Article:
SAN JOSE, Calif. – Broadcom Corp. is sampling an Ethernet switch chip it claims can deliver throughput of 100 Gbits/second and drive systems supporting up to 100 Terabits/s in some configurations. The BCM88600, aimed at a range of network switching systems, is the first fruit from the company's November 2009 acquisition of Dune Networks.
The chip debuts at a time when eighteen vendors are preparing to demonstrate products compliant with the latest IEEE 802.3ba standard that defines 100 Gbit/s Ethernet. Such systems may be based on in–house ASICs because "this is the first [merchant] device I am aware of that allows 100G full duplex Ethernet," said Eyal Dagan, general manager of Broadcom's network switching group.
The BCM88600 can process a single stream of 100 Gbit/s Ethernet at Layers 2-4 with integrated traffic management capabilities. It provides one 100G and two 40G ports and up to 12 10G or 64 Gigabit ports.
The chip does not include a 40/100G media access controller. Broadcom expects to announces an external 40/100G MAC in a few weeks. In the meantime, designers can use external FPGAs to handle the MAC functions.
The BCM88600 does integrate most of the other elements needed for a line card including a DRAM-based traffic manager, a packet processor and an interface to a Broadcom implementation of a Clos fabric interface with dynamic routing. It uses the Interlaken interface to link to an external 40/100G MAC.
The chip consumes 35W average and 40W max. It could be in production, based on customer orders, in mid-2011. The family includes variants for data centers, enterprise networking, optical transport networks routers and other service provider systems.
The chips are mainly targeted at second-tier switches in large data centers that aggregate data from racks of servers. Today servers mainly use Gbit Ethernet and connect to top-of-rack switches that support 10Gbit Ethernet. But servers are shifting to use of 10Gbit Ethernet on the motherboard which may drive top-of-rack switches to 40 or event 100 Gbit/s links.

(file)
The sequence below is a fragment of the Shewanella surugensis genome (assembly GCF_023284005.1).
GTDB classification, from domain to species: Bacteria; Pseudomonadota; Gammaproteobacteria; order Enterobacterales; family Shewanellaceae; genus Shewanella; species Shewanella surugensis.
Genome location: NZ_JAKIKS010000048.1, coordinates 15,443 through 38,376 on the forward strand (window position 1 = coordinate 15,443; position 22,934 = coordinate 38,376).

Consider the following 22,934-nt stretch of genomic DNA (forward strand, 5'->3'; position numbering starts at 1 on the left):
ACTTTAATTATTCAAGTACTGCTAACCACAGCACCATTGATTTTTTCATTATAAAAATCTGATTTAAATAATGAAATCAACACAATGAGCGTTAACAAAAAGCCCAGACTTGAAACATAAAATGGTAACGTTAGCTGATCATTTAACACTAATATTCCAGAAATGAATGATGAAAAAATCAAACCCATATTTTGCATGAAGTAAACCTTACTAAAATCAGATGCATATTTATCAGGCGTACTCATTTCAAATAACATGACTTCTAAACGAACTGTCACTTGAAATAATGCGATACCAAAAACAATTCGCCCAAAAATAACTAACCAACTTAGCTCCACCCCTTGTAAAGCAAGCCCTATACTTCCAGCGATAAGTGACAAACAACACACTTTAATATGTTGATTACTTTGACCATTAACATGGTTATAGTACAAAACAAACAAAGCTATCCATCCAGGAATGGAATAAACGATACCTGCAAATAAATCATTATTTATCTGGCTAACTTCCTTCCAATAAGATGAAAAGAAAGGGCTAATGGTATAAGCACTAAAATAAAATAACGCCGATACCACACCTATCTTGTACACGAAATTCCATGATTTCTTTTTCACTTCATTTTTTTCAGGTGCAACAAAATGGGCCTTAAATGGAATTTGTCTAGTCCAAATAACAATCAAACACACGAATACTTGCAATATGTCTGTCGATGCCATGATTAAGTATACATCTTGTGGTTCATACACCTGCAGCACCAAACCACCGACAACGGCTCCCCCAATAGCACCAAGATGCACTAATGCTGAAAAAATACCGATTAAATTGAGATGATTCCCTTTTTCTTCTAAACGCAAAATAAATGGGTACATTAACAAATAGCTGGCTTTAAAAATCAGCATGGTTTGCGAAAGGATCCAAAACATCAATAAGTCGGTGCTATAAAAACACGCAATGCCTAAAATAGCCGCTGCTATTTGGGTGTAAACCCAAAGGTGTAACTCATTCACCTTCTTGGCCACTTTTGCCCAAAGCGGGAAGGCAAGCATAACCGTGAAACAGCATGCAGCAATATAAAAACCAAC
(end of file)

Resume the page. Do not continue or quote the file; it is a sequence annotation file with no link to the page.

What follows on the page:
The chip is also geared for use in telecom core networks, aggregating traffic from central offices.
Broadcom designed the BCM88600 for multiple configurations. As many as six of the chips can be placed on a single line card to deliver up to 500 Gbits/s per card. OEMs also can create cluster switches using I/O chassis that link multiple systems housing up to a thousand 100G links.
Some engineers are working with multiple chips such as separate FPGAs, network processors, switches and ASICs to deliver similar features, said Jag Bolaria, a senior analyst with The Linley Group (Mountain View, Calif.). The Broadcom part "is probably the only device out there that has this level of integration," he said.
The market for 100 Gbit Ethernet switching "is fairly small in the next few years with perhaps sales of only hundreds of thousands of ports a year," said Bolaria. "But they are aiming at broader markets than that" by supporting 40 and 10G ports on the same chip, he added.
Marvell an archrival in Ethernet switching has devices with 40G ports but not 100G ports yet, he said.
"The introduction of the new product series within just ten months post acquisition [of Dune] underscores our ability to successfully integrate acquired technologies into our portfolio without slowing down the pace of innovation,” said Martin Lund, general manager of Broadcom's network switching group.